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My Books

Mr. R my third-grade teacher used to ask everyone of his students what they are really good at and what they wanted to be when they grow up. That was a hard question answer for me big part of special-education where all I heard was what was wrong with me. One day I told him that I'm I want to be a writer because I loved to tell and listen to stories but I didn't think I could really do that because I couldn't spell.  I was nine years old and Mr. R looked right at me and said screw spelling.  As my editors will attest to, I have followed Mr. r advice. Hope you enjoy the books and essays I've written and stay in touch to learn more to come.

Normal Sucks

Confessional and often hilarious, in Normal Sucks a neuro-diverse writer, advocate, and father meditates on his life, offering the radical message that we should stop trying to fix people and start empowering them to succeed

Jonathan Mooney blends anecdote, expertise, and memoir to present a new mode of thinking about how we live and learn—individually, uniquely, and with advantages and upshots to every type of brain and body. As a neuro-diverse kid diagnosed with dyslexia and ADHD who didn't learn to read until he was twelve, the realization that that he wasn’t the problem—the system and the concept of normal were—saved Mooney’s life and fundamentally changed his outlook. Here he explores the toll that being not normal takes on kids and adults when they’re trapped in environments that label them, shame them, and tell them, even in subtle ways, that they are the problem. But, he argues, if we can reorient the ways in which we think about diversity, abilities, and disabilities, we can start a revolution.

A highly sought after public speaker, Mooney has been inspiring audiences with his story and his message for nearly two decades. Now he’s ready to share what he’s learned from parents, educators, researchers, and kids in a book that is as much a survival guide as it is a call to action. Whip-smart, insightful, and utterly inspiring—and movingly framed as a letter to his own young sons, as they work to find their ways in the world—this book will upend what we call normal and empower us all.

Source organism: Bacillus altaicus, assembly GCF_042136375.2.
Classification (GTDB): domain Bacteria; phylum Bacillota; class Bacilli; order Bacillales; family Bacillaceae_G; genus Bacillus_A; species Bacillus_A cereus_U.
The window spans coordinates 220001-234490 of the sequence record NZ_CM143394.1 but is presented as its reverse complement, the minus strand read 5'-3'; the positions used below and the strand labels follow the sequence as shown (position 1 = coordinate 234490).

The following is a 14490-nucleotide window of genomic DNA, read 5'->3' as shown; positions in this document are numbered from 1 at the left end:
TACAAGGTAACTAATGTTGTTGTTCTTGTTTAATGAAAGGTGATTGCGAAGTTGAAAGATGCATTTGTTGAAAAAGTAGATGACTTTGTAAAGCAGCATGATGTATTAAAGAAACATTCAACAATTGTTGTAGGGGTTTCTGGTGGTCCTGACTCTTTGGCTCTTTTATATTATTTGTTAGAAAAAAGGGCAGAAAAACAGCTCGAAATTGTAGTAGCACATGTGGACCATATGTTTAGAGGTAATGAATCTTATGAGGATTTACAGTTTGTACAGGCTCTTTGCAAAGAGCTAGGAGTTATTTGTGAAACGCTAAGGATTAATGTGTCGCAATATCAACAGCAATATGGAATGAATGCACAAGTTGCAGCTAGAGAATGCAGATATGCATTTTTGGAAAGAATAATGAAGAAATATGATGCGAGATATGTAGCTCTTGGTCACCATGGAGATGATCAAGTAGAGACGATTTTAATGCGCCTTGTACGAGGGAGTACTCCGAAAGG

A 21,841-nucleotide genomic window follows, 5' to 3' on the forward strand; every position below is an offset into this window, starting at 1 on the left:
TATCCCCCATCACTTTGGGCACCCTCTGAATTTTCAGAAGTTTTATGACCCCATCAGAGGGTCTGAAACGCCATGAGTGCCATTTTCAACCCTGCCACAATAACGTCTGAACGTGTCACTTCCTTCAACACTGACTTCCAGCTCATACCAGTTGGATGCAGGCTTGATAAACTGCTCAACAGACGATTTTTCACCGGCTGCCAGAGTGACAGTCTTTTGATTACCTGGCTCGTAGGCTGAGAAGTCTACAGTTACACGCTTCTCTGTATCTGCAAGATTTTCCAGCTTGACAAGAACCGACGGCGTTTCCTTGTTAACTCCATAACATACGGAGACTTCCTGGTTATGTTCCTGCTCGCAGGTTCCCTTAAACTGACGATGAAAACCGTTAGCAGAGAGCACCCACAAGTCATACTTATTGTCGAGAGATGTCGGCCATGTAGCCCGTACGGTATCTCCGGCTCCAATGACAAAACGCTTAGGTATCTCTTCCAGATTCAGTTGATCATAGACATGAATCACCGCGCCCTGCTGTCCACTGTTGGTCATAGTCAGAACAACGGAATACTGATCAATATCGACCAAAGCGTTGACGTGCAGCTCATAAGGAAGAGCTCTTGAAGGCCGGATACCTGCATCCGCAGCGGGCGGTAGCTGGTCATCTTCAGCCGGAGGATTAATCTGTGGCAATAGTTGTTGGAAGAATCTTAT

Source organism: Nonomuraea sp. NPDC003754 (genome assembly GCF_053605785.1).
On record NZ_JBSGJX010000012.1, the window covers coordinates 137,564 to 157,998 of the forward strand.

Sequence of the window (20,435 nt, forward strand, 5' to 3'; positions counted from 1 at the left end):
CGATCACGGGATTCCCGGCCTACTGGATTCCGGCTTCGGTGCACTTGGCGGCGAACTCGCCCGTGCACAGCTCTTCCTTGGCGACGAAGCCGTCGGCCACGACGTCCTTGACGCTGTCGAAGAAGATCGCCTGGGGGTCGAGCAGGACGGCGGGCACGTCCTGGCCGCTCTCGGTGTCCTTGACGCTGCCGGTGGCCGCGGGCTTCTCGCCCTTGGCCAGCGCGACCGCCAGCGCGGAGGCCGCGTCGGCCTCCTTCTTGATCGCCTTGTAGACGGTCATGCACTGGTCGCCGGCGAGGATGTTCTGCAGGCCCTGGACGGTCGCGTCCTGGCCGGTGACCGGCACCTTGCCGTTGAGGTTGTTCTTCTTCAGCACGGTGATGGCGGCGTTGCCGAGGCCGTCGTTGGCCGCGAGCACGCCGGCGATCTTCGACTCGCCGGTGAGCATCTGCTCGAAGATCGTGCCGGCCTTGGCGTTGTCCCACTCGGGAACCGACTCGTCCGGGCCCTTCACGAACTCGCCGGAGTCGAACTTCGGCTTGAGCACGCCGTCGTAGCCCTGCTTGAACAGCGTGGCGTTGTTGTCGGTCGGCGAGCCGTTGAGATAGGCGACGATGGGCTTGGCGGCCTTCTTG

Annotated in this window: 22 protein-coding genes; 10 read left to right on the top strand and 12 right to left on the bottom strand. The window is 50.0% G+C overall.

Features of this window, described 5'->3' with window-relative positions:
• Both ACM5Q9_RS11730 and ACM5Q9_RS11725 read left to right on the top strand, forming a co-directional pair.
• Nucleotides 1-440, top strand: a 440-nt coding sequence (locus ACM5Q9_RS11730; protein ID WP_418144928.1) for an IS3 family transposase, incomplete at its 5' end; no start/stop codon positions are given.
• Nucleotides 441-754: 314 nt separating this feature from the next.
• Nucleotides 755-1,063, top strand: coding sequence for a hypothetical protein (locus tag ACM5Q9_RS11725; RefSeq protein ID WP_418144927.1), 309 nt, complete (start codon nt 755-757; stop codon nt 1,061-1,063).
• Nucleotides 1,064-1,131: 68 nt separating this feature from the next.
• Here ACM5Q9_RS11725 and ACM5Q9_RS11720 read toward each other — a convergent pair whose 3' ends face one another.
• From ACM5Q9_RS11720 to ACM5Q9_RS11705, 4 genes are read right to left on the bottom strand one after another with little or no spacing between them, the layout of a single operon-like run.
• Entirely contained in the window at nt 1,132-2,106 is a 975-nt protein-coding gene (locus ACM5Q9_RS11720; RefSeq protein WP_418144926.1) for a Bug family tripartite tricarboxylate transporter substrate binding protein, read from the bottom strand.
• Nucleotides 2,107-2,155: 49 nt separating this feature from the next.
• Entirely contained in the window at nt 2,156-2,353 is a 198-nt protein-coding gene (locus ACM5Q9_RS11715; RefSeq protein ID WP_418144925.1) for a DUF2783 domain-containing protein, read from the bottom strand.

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Amazon • Barnes & Noble • IndieBound • iBooks • Audible • Hudson

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Learning Outside The Lines

The book that started it all!

Learning Outside the Lines, written when I was 21 and now in its 28th printing, teaches students how to take control of their education and find true success with brilliant and easy study suggestions and tips and challenges all readers to reimagine education

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Learning Outside The Lines on Amazon

The Short Bus: A Journey Beyond Normal

In 2004 I bought an old short school bus—the kind that transports studnets to special education programs—and  journeyed across America to find others who have used humor, imagination, and resiliency to create satisfying lives beyond “normal.”

The short bus is my record of this odyssey and documents my search to help myself by learning from others once labeled abnormal who had learned to live in beautifully original ways. I meet Ashley, a deaf and blind girl who curses out her teachers in sign language; Kent, a performance artist with attention deficit hyperactivity disorder (ADHD) who loves “yo mama” jokes and may just be the new Andy Kaufman; Jeff, an obsessive eccentric whom society would label autistic, keeps unadorned lists that describe his world in unexpectedly moving ways. These people confirm my belief that “normal” is a state that no one actually visits. Everyone, I discover, must embrace even their most radical differences. The Short Bus is a rebellious, funny, and incredibly colorful investigation of life lived happily outside the lines.

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The Brown Reader

A lot of interesting and influential young people happened to land at Brown University over the years, and here, to honor its 250th anniversary, are “original pieces . . . recalling their college days” by some of the best and brightest, forming a tribute not just to Brown but also to individuals and groups, to lessons learned alone and together, and to steps taken, retraced, and gone past.

I was so honored to contribute an essay called The Dyslexic brain kicks ass to the Brown reader—a book published In celebration of Brown University’s 250th anniversary, where fifty remarkable, prizewinning writers and artists who went to Brown provide unique stories—many published for the first time—about their adventures on College Hill. Funny, poignant, subversive, and nostalgic, the essays, comics, and poems in this collection paint a vivid picture of college life, from the 1950s to the present, at one of America’s most interesting universities.

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If you have an event, a publication, or neurodiversity need you would like to have Jonathan collaborate with you on, please don't hesitate to reach out with questions.


Appointments can be arranged for audio or video chat sessions.


We're always available for connection via email and will reply promptly.


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